Certainly, it’s true that the Church is founded upon the word (both oral and written) and the Word (made flesh) of God, and cannot go against Her commission by Him. But that’s a totally different thing than “the Bible created the invisible Church.”
The second [mark] is the holy sacraments : to wit, of baptism and Lord’s Supper;
which sacraments Christ has left unto us as holy signs and seals of God’s promises. […] Neither must we, in the administration of these sacraments, follow man’s fantasy, but as Christ himself has ordained, so must they be ministered; and by such as by ordinary vocation are thereunto called. [Heb. 5:4; John 3:27] Therefore, whosoever reserves and worships these sacraments, or contrariwise contemns [despises] them in time and place, procures to himself damnation.
By this standard, the Early Church Fathers were damned heretics and idolators, because by no later than 110 A.D., St. Ignatius of Antioch was using the fact that the Gnostics “do not confess that the Eucharist is the flesh of our Savior Jesus Christ” as a litmus for orthodoxy. And, oh yeah, no church prior to the Sixteenth Century meets this definition — none of the schismatics who remained even vaguely recognisable Christians (which is to say, excluding the weirdos like the Gnostics) rejected the worship of the Eucharist. There’s not a word written against the worship of the Eucharist by orthodox Christians in the Early Church (and plenty of words written for it).
Strangely enough, in this section, where they claim that anyone with an “ordinary vocation” is capable of performing the sacraments, they also include a citation to Hebrews 5:4, which warns against giving oneself a priestly office (in this case, the high priest’s office, occupied by Christ; but nevertheless, some great irony). The passage reads, “No one takes this honor upon himself; he must be called by God, just as Aaron was.” And yet they use it to mean that you don’t need a sacerdotal priesthood (like Aaron’s was), but that the average people are sufficient. Incidentally, this was the position of Korah, contra Aaron, in Numbers 16. He declared, “You have gone too far! The whole community is holy, every one of them, and the LORD is with them. Why then do you set yourselves above the LORD’s assembly?” (Numbers 16: 3). And then proceeded to offer sacrifice to God by his own authority… and was swallowed up by the Earth (Numbers 16:31). If they’re trying to draw an Old Testament parallel to the Aaronic priesthood, it’s very effective.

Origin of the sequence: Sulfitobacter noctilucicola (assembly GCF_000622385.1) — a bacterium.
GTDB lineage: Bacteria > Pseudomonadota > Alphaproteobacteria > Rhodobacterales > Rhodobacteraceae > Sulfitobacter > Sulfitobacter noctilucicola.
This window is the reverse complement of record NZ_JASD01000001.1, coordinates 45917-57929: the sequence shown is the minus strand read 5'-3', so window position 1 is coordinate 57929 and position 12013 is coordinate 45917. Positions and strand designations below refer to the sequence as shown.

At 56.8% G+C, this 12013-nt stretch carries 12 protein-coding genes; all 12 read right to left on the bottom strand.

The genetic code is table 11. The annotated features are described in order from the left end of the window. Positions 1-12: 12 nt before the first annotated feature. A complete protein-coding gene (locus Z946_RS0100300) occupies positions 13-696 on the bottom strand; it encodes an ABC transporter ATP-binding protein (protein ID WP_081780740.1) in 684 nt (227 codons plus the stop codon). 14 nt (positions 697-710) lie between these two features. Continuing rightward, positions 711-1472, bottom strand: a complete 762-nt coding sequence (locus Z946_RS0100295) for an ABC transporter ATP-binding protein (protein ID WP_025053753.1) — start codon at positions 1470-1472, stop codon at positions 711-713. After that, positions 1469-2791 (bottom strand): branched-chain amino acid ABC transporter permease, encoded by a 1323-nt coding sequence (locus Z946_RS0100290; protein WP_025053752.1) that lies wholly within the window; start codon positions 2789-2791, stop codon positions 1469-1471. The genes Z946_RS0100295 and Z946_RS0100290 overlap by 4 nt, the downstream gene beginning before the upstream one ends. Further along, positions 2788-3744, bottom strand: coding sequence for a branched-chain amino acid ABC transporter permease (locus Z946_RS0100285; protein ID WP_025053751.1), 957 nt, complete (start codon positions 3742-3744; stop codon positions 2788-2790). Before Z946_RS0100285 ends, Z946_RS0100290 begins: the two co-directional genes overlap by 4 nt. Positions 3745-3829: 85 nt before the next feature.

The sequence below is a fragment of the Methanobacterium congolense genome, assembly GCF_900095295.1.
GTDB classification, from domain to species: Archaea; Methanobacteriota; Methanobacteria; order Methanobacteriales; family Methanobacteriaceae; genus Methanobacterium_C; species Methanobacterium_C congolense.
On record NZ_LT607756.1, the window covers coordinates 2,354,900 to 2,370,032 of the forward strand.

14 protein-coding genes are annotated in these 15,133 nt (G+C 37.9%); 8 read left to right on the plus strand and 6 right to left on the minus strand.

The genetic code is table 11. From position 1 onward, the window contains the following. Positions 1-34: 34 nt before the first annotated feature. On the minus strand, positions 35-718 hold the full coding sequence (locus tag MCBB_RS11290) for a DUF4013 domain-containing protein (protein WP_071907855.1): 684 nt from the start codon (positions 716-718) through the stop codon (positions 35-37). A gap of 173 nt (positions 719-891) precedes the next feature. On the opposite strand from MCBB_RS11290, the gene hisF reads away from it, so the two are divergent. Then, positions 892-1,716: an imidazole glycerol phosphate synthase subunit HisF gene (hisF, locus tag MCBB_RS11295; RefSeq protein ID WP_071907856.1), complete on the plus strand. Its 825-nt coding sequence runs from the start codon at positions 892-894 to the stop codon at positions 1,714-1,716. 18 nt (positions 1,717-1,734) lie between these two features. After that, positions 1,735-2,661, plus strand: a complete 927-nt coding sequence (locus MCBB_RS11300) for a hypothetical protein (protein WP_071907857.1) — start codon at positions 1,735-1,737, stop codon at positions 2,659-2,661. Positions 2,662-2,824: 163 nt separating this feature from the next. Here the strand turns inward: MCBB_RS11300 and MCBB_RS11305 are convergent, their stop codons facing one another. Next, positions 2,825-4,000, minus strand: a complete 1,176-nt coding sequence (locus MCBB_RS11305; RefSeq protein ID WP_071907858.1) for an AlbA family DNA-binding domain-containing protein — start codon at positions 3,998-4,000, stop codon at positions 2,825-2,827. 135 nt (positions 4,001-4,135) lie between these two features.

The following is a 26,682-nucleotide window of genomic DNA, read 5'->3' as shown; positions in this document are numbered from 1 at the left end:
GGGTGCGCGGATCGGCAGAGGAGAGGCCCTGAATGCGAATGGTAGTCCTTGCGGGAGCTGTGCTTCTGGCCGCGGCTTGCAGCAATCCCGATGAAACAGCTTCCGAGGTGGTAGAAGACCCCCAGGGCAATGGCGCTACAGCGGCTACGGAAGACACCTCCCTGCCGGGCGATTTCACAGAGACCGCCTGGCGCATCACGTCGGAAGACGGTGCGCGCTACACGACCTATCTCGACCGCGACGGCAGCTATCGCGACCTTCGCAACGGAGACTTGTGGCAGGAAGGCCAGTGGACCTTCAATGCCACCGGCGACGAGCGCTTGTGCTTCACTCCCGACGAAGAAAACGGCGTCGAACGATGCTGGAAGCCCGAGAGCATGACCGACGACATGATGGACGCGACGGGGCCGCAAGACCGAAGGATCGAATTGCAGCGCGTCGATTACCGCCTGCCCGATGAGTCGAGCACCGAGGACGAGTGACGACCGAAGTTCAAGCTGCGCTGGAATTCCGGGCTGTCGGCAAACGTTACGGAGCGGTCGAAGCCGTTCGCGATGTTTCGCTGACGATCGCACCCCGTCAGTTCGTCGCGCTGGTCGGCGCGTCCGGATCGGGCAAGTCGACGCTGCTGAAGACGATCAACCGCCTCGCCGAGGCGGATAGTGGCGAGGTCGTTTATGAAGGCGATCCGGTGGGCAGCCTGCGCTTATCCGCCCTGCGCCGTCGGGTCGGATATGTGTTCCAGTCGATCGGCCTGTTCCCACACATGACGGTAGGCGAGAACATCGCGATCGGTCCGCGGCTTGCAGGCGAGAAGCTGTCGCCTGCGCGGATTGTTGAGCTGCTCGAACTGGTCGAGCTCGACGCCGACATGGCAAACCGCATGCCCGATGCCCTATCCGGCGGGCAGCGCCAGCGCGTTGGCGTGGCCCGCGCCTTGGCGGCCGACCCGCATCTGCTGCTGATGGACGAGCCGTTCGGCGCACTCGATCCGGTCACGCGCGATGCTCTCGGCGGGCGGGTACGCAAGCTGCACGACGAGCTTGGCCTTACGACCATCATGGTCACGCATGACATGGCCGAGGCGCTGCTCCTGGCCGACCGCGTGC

The third mark of this church is ecclesiastical discipline, which stands in admonition and correction of faults. The final end whereof is excommunication, by the consent of the church determined, if the offender is obstinate. And besides this ecclesiastical censure, I acknowledge to belong to this church a political magistrate, who ministers to every man to every man justice, defending the good and punishing the evil; to whom we must render honour and obedience in all things, which are not contrary to the word of God.
It’s interesting that the same anti-Catholics who criticize (rightly, to an extent) Catholics of old for injustices during the Inquisition don’t get quite so riled up about this, but it’s worth noting that here’s an English Reformed Confession that says any Chuch which doesn’t employ political (and not just eclessiastical) punishment isn’t part of the true Church. So if your local church doesn’t burn heretics, it’s out of consideration. Or perhaps, history has proved that the English Reformed were wrong about the most basic of elements in their disputes with Catholics: what constitutes the Church. (Certainly, Protestants can forever redefine what makes the “true” Church, but it’s at least instructive to see how well previous non-Catholic attempts have fared).
What’s perhaps more interesting is that the Catholic Church, even while such thinking was in vogue, never fell into this trap. By interesting, I mean here, “additional evidence of infallibility.” It’s also worth noting that the early ecumenical Church Councils did not suffer from these sorts of embarassing anachronisms – they could speak with authority, and not need to be disavowed by their later adherents.
Ok, one down, numerous others to go. Message me (one way or the other) to let me know if this is interesting or not, because if no one is gaining anything by looking at these, I’ll gladly stop. My interest in them is that these Confessions are still a pretty fundamental part of many non-Catholic Christians’ creedal religious foundation, as well as their ecclesiastical history: these Confessions are the root which sprouted forth numerous Protestant denominations, and so it seems practical to examine the Scriptural foundation upon which these belief system were originally founded.